Input = Output I
The other day I stumbled on an article about why cats go absolutely bonkers after they’ve just gone to the litter box. Some say it’s the scent, others say it’s a spur of energy which naturally comes with elimination. I most definitely think that in a lot of cases it’s the smell, because I’ve encountered some foul smelling litter boxes in my days I wanted to run away from….
As my last post was about the output of a cat, I would now like to tell you a little bit about the input of cats, both in liquid and solid forms. First up: food.
Let’s start with a post of a Facebook friend:
No, it’s not healthy! For years, people have been obsessed with getting healthy food in their system, so why is it that we continue to give our furry friends food that hardly resembles anything they would eat in the wild? Okay, they are not as wild as their ancestors anymore, but that doesn’t mean they should be eating food which has the nutritional aspects of a food like crisps, instead of a wholesome juicy bird or baby bunny.
As a vet nurse working in a clinic, I used to be nudged towards selling bags of food of the big two brands of prescription diets. You can get food for kittens, adolescent animals, recently neutered animals, until seven years old, older than seven, long fur, short fur, there’s breed specific food, for indoor cats, outdoor cats, and probably also somewhere a food appropriate for cats with extra toe beans, or polydactyl cats.
And when all this very specific food had finally gotten to the cat, e.g. failing kidneys or a bladder which isn’t getting its hydration, we also sell a special food to fix that problem! Talk about path dependency…
About eight years ago, when I acquired the job of Executive Food Provider of Master Lewis, I started thinking about what food would be the best for him. He was a scrawny little bugger with a snotty nose and needed the best of the best to get him all healthy again.
First I listened to H. and RC., or better yet, their little helpers, the sales reps*. I fed Lewis the special food made him get very clean teeth. Because, who wants smelly kisses? Of course, health wise, clean teeth are very important. However, cats can have FORLS (feline odontoclastic resorption lesions) which means the tooth is just decaying (an extreme version of what we humans call a cavity) without you noticing anything, because the cats continue eating. So we also don’t notice that the cat gets the accumulated bacteria in his system until he finally gets sick and stops eating. That’s when we have to extract what’s left of the tooth and try to fix the cat up with antibiotics and whatnot. And unfortunately, dentures for cats are still – to my knowledge- non-existent. So, we do want our cats to have good dental hygiene. That does not mean we have to give them large kibbles, thinking they have to chew them, when in fact they just swallow the kibble whole like a snake eats a rabbit. What we actually need for them is to gnaw and rip meat of a bone.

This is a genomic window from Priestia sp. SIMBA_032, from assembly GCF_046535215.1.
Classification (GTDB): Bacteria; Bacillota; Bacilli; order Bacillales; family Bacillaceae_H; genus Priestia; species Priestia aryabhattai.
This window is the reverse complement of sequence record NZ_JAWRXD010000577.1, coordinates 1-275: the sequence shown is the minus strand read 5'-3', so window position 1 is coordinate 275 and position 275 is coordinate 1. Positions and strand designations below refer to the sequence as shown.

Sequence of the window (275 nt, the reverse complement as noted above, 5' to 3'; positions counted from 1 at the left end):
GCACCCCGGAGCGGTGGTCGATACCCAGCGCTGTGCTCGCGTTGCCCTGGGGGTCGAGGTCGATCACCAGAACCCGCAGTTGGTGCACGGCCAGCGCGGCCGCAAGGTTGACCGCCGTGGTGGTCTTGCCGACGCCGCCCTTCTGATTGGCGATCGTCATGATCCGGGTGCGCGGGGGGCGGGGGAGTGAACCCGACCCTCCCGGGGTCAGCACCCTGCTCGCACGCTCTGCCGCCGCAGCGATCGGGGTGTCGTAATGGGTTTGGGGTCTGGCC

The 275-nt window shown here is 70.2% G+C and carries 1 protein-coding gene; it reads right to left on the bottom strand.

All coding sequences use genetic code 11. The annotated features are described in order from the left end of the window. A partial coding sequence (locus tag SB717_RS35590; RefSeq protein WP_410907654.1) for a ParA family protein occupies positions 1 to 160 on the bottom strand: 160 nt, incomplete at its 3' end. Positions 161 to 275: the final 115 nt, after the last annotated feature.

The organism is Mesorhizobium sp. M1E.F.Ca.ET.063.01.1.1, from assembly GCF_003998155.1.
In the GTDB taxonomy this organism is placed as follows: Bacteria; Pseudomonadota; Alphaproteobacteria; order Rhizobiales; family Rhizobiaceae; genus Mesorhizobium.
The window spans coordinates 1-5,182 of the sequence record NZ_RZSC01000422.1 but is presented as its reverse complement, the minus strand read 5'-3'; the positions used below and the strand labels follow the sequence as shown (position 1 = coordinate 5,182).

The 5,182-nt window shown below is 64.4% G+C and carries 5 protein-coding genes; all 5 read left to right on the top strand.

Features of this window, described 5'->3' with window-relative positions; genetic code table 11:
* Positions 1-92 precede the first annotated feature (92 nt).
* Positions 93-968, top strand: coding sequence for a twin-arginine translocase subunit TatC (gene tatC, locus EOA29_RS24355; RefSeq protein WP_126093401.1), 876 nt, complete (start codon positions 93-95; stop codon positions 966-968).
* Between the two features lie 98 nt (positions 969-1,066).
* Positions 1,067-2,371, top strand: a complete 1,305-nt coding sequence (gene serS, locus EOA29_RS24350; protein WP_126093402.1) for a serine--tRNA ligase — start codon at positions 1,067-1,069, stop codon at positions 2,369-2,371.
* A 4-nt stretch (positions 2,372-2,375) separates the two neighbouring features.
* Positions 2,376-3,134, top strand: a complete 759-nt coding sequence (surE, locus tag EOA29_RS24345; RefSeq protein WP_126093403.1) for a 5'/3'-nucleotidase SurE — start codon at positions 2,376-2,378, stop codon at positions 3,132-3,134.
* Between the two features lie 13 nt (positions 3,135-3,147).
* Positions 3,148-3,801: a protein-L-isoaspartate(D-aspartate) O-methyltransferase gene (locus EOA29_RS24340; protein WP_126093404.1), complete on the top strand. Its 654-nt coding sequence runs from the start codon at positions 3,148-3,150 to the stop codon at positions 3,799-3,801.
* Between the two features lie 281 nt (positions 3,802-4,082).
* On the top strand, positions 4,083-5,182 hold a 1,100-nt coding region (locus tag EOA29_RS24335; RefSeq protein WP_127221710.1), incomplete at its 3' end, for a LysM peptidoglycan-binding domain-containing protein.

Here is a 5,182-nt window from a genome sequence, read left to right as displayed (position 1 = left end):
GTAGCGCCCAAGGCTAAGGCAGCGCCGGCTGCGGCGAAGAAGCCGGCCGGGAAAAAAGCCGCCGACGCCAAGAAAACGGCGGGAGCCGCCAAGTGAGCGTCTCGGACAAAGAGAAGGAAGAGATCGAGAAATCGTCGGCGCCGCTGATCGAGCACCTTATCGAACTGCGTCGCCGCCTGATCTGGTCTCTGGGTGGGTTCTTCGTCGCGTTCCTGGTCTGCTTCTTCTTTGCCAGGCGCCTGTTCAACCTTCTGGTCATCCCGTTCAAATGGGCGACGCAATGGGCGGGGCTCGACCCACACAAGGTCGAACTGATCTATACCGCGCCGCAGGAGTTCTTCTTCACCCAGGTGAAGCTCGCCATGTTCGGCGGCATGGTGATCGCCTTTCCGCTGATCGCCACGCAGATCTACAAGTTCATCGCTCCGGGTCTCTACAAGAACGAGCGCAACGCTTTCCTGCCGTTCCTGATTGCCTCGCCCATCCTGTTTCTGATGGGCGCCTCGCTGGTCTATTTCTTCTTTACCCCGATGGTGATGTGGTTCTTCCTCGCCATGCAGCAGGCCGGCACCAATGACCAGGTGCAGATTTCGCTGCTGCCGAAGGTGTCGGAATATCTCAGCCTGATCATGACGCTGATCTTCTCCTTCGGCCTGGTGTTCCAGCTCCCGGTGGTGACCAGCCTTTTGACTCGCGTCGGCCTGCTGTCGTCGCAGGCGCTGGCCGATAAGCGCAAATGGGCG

Then I started looking into the ingredients of these kibbles:
What, what, what?! What is chicken by-product meal? What does that mean? It turned out it could be anything, from feathers to claws, boiled and grounded into a slush puppy content and dried to become meal. And Brewers rice, corn gluten meal and corn? Aren’t cats obligate carnivores who cannot digest grains and plant proteins? Yes, they are, and the only animal protein in this food was chicken by-product and pork fat. The rest of the ingredients are just there to complement the almost non-existent vitamins and minerals in the food. This is because there are almost no animal proteins in there and the kibbles are getting overheated in the processing. In my eyes they are the equivalent of crisps; it used to be a nutritious food, but isn’t any more after processing. So, I changed Lewis’ diet. I looked around and found some kibble brands which used minimal plant proteins (or fillings) and a maximum of animal proteins. Furthermore, they did not use any artificial flavouring, or as H. calls them: “Natural flavours”… So Lewis had to get used to a purer, perhaps blander taste of food. All other, less natural kibbles were labelled as ‘Kitty Crack’, as he went crazy whenever I opened a package of cat treats or a test package of well branded foods. He was like a junky in need of a fix.
Lewis fared well on the (more) feline appropriate fry food. His output decreased and was less smelly and the animal proteins made his muscles go all Schwarzenegger. I was on the right track...
*You might think: Why don’t you listen to the vet, and why don’t you know this stuff yourself? You’re a vet nurse! Well the truth is, vets and vet nurses don’t get much training on diets during their 4-6 years of studying. They only learn how to treat symptoms, not how to prevent.